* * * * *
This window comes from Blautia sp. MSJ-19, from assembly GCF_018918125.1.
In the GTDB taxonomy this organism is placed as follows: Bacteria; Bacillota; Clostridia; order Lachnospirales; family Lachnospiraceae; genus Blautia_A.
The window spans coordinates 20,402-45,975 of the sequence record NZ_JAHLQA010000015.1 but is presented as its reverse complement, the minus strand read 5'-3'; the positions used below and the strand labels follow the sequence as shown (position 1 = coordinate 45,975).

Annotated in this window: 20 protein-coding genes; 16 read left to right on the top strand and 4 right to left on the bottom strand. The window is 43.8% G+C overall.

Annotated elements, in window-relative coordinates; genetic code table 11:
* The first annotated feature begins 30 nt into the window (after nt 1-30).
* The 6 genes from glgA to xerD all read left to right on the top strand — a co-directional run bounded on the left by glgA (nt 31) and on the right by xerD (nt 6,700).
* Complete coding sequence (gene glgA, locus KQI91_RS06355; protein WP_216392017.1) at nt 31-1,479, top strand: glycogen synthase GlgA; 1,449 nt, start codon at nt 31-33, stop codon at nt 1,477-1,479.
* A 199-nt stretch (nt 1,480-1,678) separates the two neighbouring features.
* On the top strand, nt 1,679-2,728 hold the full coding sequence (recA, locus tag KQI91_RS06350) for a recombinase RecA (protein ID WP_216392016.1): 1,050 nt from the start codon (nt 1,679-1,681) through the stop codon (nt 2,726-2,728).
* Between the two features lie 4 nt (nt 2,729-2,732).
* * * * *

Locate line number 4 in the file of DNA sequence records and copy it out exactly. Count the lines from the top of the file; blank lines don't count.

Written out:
Annotated in this window: 20 protein-coding genes; 16 read left to right on the top strand and 4 right to left on the bottom strand. The window is 43.8% G+C overall.